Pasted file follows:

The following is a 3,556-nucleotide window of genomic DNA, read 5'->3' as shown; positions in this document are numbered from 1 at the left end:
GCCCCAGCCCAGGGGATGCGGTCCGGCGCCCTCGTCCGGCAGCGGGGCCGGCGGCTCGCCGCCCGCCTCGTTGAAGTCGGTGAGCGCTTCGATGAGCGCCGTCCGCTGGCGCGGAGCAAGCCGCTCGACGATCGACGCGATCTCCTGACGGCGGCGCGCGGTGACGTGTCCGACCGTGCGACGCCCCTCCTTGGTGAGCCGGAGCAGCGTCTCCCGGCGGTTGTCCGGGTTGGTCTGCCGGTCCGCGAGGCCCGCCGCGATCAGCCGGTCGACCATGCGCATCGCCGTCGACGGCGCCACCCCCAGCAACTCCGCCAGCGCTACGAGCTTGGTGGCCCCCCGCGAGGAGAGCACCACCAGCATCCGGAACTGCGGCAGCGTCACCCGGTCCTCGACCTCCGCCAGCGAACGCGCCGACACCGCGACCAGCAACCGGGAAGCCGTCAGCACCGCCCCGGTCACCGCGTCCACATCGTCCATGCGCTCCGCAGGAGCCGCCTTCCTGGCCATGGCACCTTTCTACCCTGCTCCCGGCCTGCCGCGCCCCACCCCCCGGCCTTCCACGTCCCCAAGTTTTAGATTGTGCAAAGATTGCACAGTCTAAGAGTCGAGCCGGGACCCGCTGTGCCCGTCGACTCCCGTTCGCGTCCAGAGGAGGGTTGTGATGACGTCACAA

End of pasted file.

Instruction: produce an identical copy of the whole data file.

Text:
The following is a 3,556-nucleotide window of genomic DNA, read 5'->3' as shown; positions in this document are numbered from 1 at the left end:
GCCCCAGCCCAGGGGATGCGGTCCGGCGCCCTCGTCCGGCAGCGGGGCCGGCGGCTCGCCGCCCGCCTCGTTGAAGTCGGTGAGCGCTTCGATGAGCGCCGTCCGCTGGCGCGGAGCAAGCCGCTCGACGATCGACGCGATCTCCTGACGGCGGCGCGCGGTGACGTGTCCGACCGTGCGACGCCCCTCCTTGGTGAGCCGGAGCAGCGTCTCCCGGCGGTTGTCCGGGTTGGTCTGCCGGTCCGCGAGGCCCGCCGCGATCAGCCGGTCGACCATGCGCATCGCCGTCGACGGCGCCACCCCCAGCAACTCCGCCAGCGCTACGAGCTTGGTGGCCCCCCGCGAGGAGAGCACCACCAGCATCCGGAACTGCGGCAGCGTCACCCGGTCCTCGACCTCCGCCAGCGAACGCGCCGACACCGCGACCAGCAACCGGGAAGCCGTCAGCACCGCCCCGGTCACCGCGTCCACATCGTCCATGCGCTCCGCAGGAGCCGCCTTCCTGGCCATGGCACCTTTCTACCCTGCTCCCGGCCTGCCGCGCCCCACCCCCCGGCCTTCCACGTCCCCAAGTTTTAGATTGTGCAAAGATTGCACAGTCTAAGAGTCGAGCCGGGACCCGCTGTGCCCGTCGACTCCCGTTCGCGTCCAGAGGAGGGTTGTGATGACGTCACAA